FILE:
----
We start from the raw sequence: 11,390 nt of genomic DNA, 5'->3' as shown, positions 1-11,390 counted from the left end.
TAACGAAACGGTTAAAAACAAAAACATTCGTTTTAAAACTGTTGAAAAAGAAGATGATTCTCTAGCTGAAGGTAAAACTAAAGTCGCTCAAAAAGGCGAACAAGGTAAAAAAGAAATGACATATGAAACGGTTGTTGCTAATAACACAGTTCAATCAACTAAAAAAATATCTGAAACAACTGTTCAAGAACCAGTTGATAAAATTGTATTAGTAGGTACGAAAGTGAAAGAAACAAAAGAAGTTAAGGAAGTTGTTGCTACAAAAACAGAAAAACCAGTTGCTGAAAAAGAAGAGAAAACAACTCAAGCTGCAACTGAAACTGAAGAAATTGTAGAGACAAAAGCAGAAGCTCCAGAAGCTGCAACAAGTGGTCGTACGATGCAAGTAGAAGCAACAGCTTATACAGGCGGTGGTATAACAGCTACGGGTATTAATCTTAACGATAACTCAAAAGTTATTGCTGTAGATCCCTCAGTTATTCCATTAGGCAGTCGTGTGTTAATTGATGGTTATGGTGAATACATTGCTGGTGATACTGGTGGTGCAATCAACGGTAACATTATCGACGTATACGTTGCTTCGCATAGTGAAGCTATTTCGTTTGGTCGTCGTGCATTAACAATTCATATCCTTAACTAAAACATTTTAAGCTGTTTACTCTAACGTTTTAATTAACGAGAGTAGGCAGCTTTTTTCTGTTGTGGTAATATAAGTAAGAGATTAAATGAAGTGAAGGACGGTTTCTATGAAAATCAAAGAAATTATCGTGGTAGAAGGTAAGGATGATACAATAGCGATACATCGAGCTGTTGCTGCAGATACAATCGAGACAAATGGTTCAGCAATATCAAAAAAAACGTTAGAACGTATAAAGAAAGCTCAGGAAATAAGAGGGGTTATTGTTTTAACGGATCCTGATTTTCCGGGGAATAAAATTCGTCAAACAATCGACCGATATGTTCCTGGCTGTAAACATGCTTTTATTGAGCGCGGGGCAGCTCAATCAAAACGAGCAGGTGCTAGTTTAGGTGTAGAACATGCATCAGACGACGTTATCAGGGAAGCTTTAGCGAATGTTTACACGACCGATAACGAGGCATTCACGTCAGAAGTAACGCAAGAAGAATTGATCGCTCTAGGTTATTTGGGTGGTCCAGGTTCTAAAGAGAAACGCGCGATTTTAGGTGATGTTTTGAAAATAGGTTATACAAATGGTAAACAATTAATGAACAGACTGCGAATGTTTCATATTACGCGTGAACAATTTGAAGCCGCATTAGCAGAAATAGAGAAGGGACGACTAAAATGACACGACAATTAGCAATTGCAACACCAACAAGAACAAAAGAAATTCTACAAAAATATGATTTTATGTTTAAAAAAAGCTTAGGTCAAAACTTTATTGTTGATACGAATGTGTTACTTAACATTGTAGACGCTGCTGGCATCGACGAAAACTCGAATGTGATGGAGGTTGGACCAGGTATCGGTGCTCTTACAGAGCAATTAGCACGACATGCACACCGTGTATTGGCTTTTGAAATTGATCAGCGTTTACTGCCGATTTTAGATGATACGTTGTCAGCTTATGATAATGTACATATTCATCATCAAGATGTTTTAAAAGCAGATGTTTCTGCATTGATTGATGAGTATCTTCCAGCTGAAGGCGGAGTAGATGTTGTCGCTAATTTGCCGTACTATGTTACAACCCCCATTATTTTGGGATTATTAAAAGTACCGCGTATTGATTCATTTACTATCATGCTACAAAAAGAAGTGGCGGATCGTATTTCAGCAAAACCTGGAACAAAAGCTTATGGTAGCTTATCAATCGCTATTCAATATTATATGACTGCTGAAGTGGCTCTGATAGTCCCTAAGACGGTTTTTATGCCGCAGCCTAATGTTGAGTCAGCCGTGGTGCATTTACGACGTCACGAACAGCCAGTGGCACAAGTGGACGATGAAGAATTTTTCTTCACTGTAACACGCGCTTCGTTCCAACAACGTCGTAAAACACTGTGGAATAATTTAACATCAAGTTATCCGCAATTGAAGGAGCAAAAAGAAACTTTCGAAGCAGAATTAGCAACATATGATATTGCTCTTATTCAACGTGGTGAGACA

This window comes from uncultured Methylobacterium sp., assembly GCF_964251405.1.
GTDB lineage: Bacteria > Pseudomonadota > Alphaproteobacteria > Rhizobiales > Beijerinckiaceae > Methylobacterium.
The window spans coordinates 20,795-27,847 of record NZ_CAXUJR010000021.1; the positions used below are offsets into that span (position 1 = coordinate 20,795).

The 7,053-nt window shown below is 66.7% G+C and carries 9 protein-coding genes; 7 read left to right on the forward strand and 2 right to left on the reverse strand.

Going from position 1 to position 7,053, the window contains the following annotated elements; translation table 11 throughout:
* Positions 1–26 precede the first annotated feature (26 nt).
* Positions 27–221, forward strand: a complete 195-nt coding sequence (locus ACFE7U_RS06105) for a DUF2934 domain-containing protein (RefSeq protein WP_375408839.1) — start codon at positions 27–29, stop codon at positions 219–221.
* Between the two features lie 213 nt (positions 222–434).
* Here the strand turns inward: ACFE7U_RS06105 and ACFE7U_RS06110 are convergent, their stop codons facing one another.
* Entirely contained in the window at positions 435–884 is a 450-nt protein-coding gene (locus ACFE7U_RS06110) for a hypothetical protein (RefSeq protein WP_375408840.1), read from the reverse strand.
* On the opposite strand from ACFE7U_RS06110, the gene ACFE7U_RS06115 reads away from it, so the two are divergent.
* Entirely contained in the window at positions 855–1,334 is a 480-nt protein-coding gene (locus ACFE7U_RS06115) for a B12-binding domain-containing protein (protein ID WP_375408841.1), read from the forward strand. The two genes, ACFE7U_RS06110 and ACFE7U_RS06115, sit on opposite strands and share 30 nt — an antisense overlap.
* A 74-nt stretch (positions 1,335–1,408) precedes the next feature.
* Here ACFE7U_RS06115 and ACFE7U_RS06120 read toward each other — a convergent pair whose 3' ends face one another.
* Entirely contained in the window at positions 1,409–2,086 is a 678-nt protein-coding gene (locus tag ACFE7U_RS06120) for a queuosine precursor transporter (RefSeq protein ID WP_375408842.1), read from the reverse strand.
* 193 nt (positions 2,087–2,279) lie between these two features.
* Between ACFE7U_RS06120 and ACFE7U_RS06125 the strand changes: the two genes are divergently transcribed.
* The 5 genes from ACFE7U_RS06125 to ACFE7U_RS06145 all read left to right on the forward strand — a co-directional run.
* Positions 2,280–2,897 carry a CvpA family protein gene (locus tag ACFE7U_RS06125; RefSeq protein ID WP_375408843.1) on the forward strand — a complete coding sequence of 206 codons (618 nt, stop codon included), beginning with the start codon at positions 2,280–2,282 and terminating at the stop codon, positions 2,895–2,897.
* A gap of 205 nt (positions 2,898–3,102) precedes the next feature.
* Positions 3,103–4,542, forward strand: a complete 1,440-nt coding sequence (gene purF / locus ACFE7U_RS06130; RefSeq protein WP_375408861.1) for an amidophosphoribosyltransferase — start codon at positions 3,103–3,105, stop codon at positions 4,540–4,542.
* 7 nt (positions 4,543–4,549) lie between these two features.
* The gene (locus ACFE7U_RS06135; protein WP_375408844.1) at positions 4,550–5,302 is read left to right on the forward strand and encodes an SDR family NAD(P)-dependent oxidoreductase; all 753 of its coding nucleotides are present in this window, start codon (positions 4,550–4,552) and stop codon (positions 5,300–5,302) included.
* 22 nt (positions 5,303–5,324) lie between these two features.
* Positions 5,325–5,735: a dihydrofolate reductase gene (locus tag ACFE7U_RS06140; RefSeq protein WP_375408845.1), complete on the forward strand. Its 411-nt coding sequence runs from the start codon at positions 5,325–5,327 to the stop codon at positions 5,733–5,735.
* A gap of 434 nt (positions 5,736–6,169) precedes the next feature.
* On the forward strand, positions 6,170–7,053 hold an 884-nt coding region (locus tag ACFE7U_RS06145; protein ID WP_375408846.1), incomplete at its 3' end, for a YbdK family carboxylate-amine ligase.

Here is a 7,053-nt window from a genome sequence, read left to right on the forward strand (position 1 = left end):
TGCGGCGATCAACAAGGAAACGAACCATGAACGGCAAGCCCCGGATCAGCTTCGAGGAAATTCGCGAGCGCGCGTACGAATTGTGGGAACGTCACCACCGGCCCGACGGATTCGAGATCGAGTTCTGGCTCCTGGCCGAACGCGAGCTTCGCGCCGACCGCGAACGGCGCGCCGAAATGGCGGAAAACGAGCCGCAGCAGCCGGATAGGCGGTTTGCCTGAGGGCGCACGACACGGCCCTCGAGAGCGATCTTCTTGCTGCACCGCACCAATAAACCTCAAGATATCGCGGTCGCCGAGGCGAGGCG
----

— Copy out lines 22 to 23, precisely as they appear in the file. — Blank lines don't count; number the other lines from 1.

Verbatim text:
* A gap of 205 nt (positions 2,898–3,102) precedes the next feature.
* Positions 3,103–4,542, forward strand: a complete 1,440-nt coding sequence (gene purF / locus ACFE7U_RS06130; RefSeq protein WP_375408861.1) for an amidophosphoribosyltransferase — start codon at positions 3,103–3,105, stop codon at positions 4,540–4,542.